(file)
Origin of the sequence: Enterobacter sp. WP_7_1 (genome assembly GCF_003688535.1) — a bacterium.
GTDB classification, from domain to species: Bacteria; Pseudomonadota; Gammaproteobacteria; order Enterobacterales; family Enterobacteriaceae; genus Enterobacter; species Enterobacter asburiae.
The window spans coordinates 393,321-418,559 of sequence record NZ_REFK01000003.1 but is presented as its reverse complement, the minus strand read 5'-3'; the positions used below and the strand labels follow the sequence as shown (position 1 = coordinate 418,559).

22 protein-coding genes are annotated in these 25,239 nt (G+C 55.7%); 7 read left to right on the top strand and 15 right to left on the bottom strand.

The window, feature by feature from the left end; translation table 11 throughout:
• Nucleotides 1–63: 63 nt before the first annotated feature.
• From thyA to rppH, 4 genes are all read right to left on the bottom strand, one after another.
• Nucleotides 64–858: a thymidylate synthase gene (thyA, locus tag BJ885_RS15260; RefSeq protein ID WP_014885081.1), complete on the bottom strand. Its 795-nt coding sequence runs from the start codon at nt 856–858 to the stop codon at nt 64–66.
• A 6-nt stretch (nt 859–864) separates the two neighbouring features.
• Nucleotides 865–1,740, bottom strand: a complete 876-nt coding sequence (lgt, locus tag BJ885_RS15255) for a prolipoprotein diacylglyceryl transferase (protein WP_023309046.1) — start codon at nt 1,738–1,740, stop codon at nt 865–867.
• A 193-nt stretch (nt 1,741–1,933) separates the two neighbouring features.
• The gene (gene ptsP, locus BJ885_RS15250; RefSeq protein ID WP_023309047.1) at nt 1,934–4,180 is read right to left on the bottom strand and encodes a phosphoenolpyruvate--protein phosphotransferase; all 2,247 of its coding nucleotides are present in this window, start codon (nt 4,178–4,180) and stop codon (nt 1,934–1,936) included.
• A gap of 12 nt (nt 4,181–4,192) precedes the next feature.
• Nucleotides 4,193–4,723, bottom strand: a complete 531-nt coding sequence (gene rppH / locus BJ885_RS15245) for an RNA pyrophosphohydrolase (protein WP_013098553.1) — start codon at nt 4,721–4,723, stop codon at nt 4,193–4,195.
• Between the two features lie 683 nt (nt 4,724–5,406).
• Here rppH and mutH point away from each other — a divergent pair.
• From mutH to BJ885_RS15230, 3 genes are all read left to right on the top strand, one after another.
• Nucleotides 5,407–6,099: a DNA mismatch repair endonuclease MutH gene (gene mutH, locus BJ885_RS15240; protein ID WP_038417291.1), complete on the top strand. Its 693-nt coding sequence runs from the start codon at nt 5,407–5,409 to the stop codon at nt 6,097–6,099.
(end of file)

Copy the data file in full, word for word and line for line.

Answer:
Origin of the sequence: Enterobacter sp. WP_7_1 (genome assembly GCF_003688535.1) — a bacterium.
GTDB classification, from domain to species: Bacteria; Pseudomonadota; Gammaproteobacteria; order Enterobacterales; family Enterobacteriaceae; genus Enterobacter; species Enterobacter asburiae.
The window spans coordinates 393,321-418,559 of sequence record NZ_REFK01000003.1 but is presented as its reverse complement, the minus strand read 5'-3'; the positions used below and the strand labels follow the sequence as shown (position 1 = coordinate 418,559).

22 protein-coding genes are annotated in these 25,239 nt (G+C 55.7%); 7 read left to right on the top strand and 15 right to left on the bottom strand.

The window, feature by feature from the left end; translation table 11 throughout:
• Nucleotides 1–63: 63 nt before the first annotated feature.
• From thyA to rppH, 4 genes are all read right to left on the bottom strand, one after another.
• Nucleotides 64–858: a thymidylate synthase gene (thyA, locus tag BJ885_RS15260; RefSeq protein ID WP_014885081.1), complete on the bottom strand. Its 795-nt coding sequence runs from the start codon at nt 856–858 to the stop codon at nt 64–66.
• A 6-nt stretch (nt 859–864) separates the two neighbouring features.
• Nucleotides 865–1,740, bottom strand: a complete 876-nt coding sequence (lgt, locus tag BJ885_RS15255) for a prolipoprotein diacylglyceryl transferase (protein WP_023309046.1) — start codon at nt 1,738–1,740, stop codon at nt 865–867.
• A 193-nt stretch (nt 1,741–1,933) separates the two neighbouring features.
• The gene (gene ptsP, locus BJ885_RS15250; RefSeq protein ID WP_023309047.1) at nt 1,934–4,180 is read right to left on the bottom strand and encodes a phosphoenolpyruvate--protein phosphotransferase; all 2,247 of its coding nucleotides are present in this window, start codon (nt 4,178–4,180) and stop codon (nt 1,934–1,936) included.
• A gap of 12 nt (nt 4,181–4,192) precedes the next feature.
• Nucleotides 4,193–4,723, bottom strand: a complete 531-nt coding sequence (gene rppH / locus BJ885_RS15245) for an RNA pyrophosphohydrolase (protein WP_013098553.1) — start codon at nt 4,721–4,723, stop codon at nt 4,193–4,195.
• Between the two features lie 683 nt (nt 4,724–5,406).
• Here rppH and mutH point away from each other — a divergent pair.
• From mutH to BJ885_RS15230, 3 genes are all read left to right on the top strand, one after another.
• Nucleotides 5,407–6,099: a DNA mismatch repair endonuclease MutH gene (gene mutH, locus BJ885_RS15240; protein ID WP_038417291.1), complete on the top strand. Its 693-nt coding sequence runs from the start codon at nt 5,407–5,409 to the stop codon at nt 6,097–6,099.